The great thing about being a new national coach straight after a World Cup is that you have licence to play a few shots and Fabian Galthie certainly seems to be taking full advantage of that. To rather labour the cricket analogy, you can go into T20 mode and try anything!
The new French supremo named 19 uncapped players in his initial long squad of 42 which gathered in Paris on Sunday to begin preparations for the Six Nations which is nearly upon us. And in addition to that there are a further seven players with five caps or fewer. It certainly gives a new twist to the old cliche of not knowing which French side is going to turn up. We barely know half the players involved.
We wait to see how many of the uncapped players are granted significant game time in the weeks ahead but there is the obvious potential for a mass baptism in the second game, against Italy in Paris a week after the more senior players have gone toe to toe with England.
And why not? Everybody keeps banging on about France’s golden generation of Junior World Cup winners – seven have been named in the squad – plus the plethora of other young talent that suddenly seems to be emerging around the country.
Many Top 14 clubs have belatedly recognised that they must treasure and nurture home grown talent a little more than in previous eras. There isn’t a bottomless pit of money to recruit world superstars, some of whom don’t really produce the goods anyway, ie Julian Savea. There is an appetite for encouraging home grown talent again. Now is surely their moment.
By my reckoning France and Marc Lievremont holds the modern day record of blooding 13 new caps in a Six Nations season, which they did in 2008 when Bernard Laporte had finally departed, although Italy gave them a good run for their money in 2016 when the departing Jacques Brunel, perhaps a tad demob happy, gave starts to 12 new players.
Let’s stay with France for a minute because the stats are very interesting and perhaps shed a new more favourable light on the eccentric Lievremont who generally gets a bad rap. Lievremont, with young uncapped talent stacked up behind the team of old stagers Laporte took to RWC2007, went for broke in 2008 with his new look team and the results were fair to middling with a third place.
In the following Six Nations, Lievremont capped just two new players and again a solid if unspectacular third was the result. Come 2010 – again just two new caps – the pendulum had swung with his much more experienced side claiming a Grand Slam. A year later, albeit most of the squad had fallen out with Lievremont and were not talking to him, France reached the World Cup final where they should have beaten New Zealand. Perhaps there was a certain method in his madness.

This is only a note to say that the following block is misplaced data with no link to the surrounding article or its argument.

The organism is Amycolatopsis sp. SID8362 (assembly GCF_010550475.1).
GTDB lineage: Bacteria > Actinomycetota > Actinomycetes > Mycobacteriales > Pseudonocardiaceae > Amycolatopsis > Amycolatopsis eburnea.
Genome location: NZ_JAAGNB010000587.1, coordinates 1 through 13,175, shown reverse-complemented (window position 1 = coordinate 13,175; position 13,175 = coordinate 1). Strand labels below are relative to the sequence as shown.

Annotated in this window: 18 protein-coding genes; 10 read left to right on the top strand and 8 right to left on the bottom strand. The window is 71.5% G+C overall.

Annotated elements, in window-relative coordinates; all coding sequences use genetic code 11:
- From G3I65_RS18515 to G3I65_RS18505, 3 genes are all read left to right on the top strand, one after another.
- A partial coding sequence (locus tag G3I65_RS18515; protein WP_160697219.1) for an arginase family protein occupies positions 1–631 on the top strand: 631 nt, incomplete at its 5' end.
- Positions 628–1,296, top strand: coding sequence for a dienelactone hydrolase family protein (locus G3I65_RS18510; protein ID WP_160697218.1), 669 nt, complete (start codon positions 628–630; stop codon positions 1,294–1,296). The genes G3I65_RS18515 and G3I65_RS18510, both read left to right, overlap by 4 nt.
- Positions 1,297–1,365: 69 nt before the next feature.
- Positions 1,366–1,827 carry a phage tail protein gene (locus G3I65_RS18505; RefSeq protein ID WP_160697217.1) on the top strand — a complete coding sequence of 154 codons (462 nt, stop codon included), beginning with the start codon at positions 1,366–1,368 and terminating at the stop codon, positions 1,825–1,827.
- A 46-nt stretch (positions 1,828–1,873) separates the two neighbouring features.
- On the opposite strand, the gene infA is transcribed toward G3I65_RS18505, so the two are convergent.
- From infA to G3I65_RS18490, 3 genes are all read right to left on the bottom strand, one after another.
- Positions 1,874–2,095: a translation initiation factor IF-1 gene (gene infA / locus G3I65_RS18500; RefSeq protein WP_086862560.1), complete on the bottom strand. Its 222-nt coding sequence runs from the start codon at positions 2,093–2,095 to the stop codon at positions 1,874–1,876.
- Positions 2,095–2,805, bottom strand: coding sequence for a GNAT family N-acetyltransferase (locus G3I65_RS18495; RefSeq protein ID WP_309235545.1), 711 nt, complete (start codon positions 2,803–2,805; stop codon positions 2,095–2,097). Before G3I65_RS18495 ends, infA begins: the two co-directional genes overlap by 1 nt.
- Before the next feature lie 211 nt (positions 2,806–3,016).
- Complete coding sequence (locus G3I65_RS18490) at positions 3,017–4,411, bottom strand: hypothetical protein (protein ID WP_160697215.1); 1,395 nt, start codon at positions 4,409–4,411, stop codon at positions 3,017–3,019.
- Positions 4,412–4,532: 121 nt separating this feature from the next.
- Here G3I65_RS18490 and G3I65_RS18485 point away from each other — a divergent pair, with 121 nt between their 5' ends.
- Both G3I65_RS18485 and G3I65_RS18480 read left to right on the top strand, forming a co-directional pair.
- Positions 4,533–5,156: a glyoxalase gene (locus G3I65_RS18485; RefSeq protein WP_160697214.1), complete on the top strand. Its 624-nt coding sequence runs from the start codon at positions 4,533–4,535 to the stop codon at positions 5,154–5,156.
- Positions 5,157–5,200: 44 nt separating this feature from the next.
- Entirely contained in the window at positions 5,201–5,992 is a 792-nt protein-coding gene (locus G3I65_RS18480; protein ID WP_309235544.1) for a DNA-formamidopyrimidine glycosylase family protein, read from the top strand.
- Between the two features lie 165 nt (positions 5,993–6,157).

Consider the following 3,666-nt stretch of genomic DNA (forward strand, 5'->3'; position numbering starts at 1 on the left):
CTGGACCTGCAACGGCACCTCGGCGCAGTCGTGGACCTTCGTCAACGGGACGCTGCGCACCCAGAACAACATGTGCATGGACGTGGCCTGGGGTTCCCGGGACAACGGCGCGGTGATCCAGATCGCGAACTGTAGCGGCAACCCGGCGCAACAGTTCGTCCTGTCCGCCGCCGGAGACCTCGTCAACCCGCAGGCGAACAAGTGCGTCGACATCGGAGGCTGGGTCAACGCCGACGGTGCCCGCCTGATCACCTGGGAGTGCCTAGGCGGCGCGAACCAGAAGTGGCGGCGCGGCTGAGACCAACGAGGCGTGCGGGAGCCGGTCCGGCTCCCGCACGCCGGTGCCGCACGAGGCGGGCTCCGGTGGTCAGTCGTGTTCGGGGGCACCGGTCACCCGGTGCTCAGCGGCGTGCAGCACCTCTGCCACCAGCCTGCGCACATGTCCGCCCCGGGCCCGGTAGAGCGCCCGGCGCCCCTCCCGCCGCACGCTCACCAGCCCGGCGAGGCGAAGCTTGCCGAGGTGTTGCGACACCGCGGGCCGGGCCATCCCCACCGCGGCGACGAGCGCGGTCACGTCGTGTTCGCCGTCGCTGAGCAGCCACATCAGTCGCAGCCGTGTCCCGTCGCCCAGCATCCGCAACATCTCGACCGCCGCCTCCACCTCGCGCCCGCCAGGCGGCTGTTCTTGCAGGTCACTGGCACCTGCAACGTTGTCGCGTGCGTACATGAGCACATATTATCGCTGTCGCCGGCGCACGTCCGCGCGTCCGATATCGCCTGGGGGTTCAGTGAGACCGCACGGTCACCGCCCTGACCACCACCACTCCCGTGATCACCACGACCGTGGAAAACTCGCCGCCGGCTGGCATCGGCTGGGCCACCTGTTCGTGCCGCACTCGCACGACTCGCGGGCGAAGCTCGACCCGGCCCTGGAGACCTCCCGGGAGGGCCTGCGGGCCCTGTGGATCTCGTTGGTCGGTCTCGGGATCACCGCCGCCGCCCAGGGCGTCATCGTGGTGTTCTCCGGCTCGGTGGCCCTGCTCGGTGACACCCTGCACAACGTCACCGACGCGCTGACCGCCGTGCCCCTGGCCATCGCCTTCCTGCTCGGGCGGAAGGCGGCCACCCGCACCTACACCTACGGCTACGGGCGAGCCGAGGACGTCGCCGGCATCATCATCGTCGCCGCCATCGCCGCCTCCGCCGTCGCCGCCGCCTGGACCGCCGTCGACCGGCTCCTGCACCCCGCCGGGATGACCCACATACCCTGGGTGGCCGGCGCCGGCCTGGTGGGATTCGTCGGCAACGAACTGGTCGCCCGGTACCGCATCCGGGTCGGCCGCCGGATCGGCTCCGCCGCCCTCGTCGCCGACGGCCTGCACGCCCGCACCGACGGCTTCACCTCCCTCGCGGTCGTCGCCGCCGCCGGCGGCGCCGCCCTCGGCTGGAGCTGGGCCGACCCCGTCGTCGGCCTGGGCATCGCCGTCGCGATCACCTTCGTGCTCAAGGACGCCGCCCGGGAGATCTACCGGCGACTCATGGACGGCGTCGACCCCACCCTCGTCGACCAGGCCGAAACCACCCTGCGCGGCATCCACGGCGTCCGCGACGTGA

So there seems to be a fairly clear message and theme for Galthie here. Patience is a virtue that might well reap its reward. Get all or most of the new faces in with one fell swoop but don’t expect miracles initially with the youngsters needing time to bed in. Set expectations low and build. Explain all this to the Federation and the media and, if possible, get them onside
As Laporte – Galthie’s old coach and friend from when he captained France – now heads up the French Federation he won’t be a problem while Galthie has always been the chosen one as far as the French media are concerned. They have long argued for his promotion to the top job and will grant a longer honeymoon period that most. Otherwise they will look stupid.
But wait a minute. All this sober sensible analysis is not set in stone. Let’s briefly consider Wales where history relates a completely different story. In 2007 they finished fifth in the Six Nations and bombed at RWC2007, failing to reach the knock-out stages. Yet a couple of months later the newly-appointed Warren Gatland capped just one new player in the Six Nations and won the Grand Slam. Continuity and experience was prized, what Gatland wanted was simply for talented players to get much fitter and perform massively better.
Gatland continued his theme of continuity throughout his long Six Nations career, preferring to blood players on low key summer tours out of the spotlight of the Six Nations.
His 2012 Grand Slam team included just three debutants and his victorious teams last season precisely none. There is more than one way to skin a cat.
Since this article was written Fabien Galthie has trimmed his squad down from 42 to 28 players who will build on preparations for France’s Six Nations opener against England on February 2.
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